Ordinary men, p.21
Ordinary Men, p.21Christopher R. Browning
Even for the openly anti-Semitic conservatives, the Jewish issue was but one among many. And to suggest that they felt more threatened by the Jews than, for example, by the Triple Entente abroad or Social Democracy at home would be a serious distortion. If anti-Semitism was neither the priority issue nor the greatest threat even for conservatives, how much less was this the case for the rest of German society. As Richard Levy has noted, “One can make a convincing case that [Jews] were of very little interest to most Germans most of the time. Putting them at the center of German history in the nineteenth and twentieth centuries is a highly unproductive strategy.”16
For some Germans, of course, Jews were the top priority and source of greatest fear. The turn-of-the-century anti-Semitism of German conservatives fits well Gavin Langmuir’s notion of “xenophobic” anti-Semitism—a negative stereotype comprised of various assertions that did not describe the real Jewish minority but rather symbolized various threats and menaces that anti-Semites could not and did not want to understand.17 Langmuir notes as well that “xenophobic” anti-Semitism provides the fertile soil for the growth of fantastic or “chimeric” anti-Semitism—or what Saul Friedländer has recently dubbed “redemptive” anti-Semitism.18 If Germany’s xenophobic anti-Semitism was an important piece of the political platform of an important segment of the political spectrum, the “redemptive” anti-Semites with their chimeric accusations—from Jewish poisoning of Aryan blood to a secret Jewish world conspiracy behind the twin threats of Marxist revolution and plutocratic democracy—were still a fringe phenomenon.
The succession of traumatic experiences in Germany between 1912 and 1929—loss of control of the Reichstag by the right, military defeat, revolution, runaway inflation, and economic collapse—transformed German politics. The right grew at the expense of the center, and within the former the radicals, or New Right, grew at the expense of the traditionalists, or Old Right. Chimeric anti-Semitism grew commensurately from a fringe phenomenon to the core idea of a movement that became Germany’s largest political party in the summer of 1932 and its ruling party six months later.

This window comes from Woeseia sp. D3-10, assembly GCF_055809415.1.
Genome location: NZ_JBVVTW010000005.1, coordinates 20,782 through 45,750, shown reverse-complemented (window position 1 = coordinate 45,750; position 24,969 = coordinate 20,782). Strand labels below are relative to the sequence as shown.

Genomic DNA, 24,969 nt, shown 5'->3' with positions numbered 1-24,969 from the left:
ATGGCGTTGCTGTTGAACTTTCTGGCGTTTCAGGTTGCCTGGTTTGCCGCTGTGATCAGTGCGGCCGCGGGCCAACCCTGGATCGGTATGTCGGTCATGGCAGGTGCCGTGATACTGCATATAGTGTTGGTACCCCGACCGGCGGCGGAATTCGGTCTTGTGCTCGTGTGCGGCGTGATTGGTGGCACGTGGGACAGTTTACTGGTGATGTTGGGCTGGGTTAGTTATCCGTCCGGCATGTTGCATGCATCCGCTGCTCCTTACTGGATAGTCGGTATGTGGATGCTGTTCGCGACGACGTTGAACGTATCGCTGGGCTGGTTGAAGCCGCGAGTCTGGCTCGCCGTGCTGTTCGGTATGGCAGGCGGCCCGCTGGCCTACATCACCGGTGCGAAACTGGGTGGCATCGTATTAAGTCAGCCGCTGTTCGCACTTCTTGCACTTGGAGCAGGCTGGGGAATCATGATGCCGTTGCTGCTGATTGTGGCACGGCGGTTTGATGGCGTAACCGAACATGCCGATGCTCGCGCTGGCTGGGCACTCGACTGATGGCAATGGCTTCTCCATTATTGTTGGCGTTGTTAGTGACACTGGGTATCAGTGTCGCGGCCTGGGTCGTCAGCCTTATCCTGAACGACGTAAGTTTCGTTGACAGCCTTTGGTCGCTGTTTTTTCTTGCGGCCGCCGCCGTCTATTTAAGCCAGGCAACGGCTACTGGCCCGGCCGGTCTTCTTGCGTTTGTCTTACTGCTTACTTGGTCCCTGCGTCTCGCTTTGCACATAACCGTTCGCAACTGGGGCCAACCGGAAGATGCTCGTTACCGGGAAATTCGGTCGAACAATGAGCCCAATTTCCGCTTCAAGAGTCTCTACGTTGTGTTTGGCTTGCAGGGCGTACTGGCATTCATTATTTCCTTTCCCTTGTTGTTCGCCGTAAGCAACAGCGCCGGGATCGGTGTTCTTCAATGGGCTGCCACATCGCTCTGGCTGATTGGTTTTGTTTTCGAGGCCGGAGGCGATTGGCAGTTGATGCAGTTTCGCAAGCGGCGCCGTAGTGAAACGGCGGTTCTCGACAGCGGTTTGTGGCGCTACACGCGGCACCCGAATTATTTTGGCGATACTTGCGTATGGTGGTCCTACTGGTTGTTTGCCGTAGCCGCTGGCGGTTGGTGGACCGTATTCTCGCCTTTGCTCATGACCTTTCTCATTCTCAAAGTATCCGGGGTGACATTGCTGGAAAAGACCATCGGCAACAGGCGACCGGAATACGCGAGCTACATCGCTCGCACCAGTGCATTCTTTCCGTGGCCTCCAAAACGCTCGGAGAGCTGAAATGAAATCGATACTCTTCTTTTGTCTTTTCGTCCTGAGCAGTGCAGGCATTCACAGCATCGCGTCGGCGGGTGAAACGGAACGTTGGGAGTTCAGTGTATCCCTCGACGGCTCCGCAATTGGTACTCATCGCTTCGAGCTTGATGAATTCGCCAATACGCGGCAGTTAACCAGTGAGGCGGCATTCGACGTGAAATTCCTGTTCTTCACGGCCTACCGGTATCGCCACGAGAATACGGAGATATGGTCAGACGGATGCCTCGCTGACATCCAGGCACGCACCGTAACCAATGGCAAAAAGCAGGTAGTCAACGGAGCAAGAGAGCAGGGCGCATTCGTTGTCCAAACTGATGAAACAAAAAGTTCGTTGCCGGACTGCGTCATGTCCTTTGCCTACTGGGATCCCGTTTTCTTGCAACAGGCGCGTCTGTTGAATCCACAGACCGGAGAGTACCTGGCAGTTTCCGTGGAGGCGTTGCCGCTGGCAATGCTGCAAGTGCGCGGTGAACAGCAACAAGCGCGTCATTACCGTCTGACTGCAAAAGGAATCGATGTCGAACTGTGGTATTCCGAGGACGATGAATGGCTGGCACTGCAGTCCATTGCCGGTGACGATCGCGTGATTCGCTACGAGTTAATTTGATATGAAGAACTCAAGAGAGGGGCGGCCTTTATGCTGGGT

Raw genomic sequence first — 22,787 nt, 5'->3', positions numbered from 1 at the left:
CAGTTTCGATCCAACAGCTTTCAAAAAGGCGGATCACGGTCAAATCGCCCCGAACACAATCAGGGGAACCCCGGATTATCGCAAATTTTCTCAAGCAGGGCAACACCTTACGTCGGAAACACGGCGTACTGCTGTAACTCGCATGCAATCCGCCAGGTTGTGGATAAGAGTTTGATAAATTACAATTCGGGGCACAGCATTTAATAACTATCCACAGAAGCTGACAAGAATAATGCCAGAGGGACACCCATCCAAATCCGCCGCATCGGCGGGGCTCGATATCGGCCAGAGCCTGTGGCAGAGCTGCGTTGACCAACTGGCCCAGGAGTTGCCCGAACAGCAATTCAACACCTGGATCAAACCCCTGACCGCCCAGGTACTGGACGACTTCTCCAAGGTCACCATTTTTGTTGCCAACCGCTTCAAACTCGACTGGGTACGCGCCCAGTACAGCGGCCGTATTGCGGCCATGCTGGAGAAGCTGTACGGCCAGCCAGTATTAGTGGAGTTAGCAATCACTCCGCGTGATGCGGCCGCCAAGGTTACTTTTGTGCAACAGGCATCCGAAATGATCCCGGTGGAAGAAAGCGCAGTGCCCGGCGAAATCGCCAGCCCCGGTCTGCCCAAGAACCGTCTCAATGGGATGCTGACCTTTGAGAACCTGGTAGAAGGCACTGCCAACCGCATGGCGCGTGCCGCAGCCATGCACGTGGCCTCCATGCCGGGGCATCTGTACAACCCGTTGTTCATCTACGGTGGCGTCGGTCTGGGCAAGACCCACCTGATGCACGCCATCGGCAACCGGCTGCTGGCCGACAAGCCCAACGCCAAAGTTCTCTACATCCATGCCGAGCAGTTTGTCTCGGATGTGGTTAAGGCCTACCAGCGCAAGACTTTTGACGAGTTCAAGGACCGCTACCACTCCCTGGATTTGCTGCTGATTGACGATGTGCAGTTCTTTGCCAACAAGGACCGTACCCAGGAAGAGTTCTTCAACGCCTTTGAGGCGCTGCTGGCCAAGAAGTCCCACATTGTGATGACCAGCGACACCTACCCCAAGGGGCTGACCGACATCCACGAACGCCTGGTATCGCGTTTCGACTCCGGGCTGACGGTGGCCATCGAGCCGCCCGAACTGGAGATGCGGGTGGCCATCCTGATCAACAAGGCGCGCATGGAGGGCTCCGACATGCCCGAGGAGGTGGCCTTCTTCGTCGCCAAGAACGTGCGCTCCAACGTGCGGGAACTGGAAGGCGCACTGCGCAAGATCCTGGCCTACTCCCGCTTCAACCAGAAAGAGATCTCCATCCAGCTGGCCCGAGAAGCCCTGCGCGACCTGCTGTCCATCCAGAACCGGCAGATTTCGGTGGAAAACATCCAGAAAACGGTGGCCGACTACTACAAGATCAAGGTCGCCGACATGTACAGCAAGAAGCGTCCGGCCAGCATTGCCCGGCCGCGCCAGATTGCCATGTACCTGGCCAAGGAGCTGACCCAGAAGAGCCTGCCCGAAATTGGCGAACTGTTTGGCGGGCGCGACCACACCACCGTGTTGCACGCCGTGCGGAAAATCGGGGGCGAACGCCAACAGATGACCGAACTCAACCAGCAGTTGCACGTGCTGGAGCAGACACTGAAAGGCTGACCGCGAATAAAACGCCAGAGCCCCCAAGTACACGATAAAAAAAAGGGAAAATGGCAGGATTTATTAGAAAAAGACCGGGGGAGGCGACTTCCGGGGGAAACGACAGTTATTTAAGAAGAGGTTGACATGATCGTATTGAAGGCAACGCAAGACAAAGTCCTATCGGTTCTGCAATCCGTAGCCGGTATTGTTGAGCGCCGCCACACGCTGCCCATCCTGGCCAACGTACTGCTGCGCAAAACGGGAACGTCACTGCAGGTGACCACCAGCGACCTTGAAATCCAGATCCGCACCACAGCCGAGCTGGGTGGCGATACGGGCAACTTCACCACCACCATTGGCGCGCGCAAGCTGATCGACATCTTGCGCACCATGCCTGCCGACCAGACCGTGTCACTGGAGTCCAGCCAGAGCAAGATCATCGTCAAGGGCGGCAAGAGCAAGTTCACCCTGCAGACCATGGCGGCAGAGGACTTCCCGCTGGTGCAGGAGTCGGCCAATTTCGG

That fact alone makes the history of Germany and German anti-Semitism different from that of any other country in Europe. But even this must be kept in perspective. The Nazis never gained more than 37 percent of the vote in a free election, less than the combined socialist-communist vote. Daniel Goldhagen is right to remind us “that individuals’ attitudes on single issues cannot be inferred from their votes.”19 But it is highly unlikely that he is correct in his related assertion that large numbers of Germans who voted for the Social Democratic Party for economic reasons were nonetheless of one mind with Hitler and the Nazis about Jews. While I cannot prove it, I strongly suspect far more Germans voted Nazi for reasons other than anti-Semitism than Germans who considered anti-Semitism a priority issue but nonetheless voted for a party other than the Nazis. Neither the election returns nor any plausible spin put on them suggest that in 1932 the vast majority of Germans were “of one mind” with Hitler about the Jews or that the “centrality of antisemitism in the Party’s worldview, program, and rhetoric … mirrored the sentiments of German culture.”20
Beginning in 1933 all the factors that Goldhagen credits with dismantling German anti-Semitism after 1945—education, public conversation, law, and institutional reinforcement—were operating in the opposite direction to intensify anti-Semitism among the Germans, and indeed in a far more concerted manner than in the postwar period. Can one seriously doubt that this had significant impact, particularly given the rising popularity of Hitler and the regime for its economic and foreign policy successes? As William Sheridan Allen succinctly concluded, even in a highly Nazified town like Northeim, most people “were drawn to anti-Semitism because they were drawn to Nazism, not the other way around.”21 Moreover, the 1936 Sopade underground report to which Goldhagen repeatedly refers—“antisemitism has no doubt taken root in wide circles of the population…. The general antisemitic psychosis affects even thoughtful people, our comrades as well”22—is evidence of change in German attitudes following the Nazi seizure of power in 1933, not the prior situation.
Even in the post-1933 period, however, it is best to speak in the plural of German anti-Semitisms. Within the party, there was indeed a large core of Germans for whom the Jews were a dire racial threat and central priority. The hardcore “chimeric” or “redemptive” anti-Semites of the Nazi movement differed in style and preferred response, however. At one end of the spectrum were the SA and Streicher types lusting for pogroms; at the other end were the cool and calculating, intellectual anti-Semites described by Ulrich Herbert in his new biography of Werner Best, who advocated a more systematic but dispassionate persecution.23
Hitlers conservative allies favored deemancipation and segregation of the Jews as part of the counterrevolution and movement of national renewal. They strove to end the allegedly “inordinate” Jewish influence on German life, though this was scarcely a priority equal to dismantling the labor unions, Marxist parties, and parliamentary democracy, or to rearmament and the restoration of Germany’s great-power status. They often spoke the language of racial anti-Semitism, but not consistently. Some, like President Hindenburg, wanted exemptions for Jews who had proved themselves worthy through loyal service to the fatherland, and the churches, of course, wanted exemptions for converted Jews. In my opinion, it is unlikely that the conservatives on their own would have proceeded beyond the initial discriminatory measures of 1933-34 that drove the Jews out of the civil and military services, the professions, and cultural life.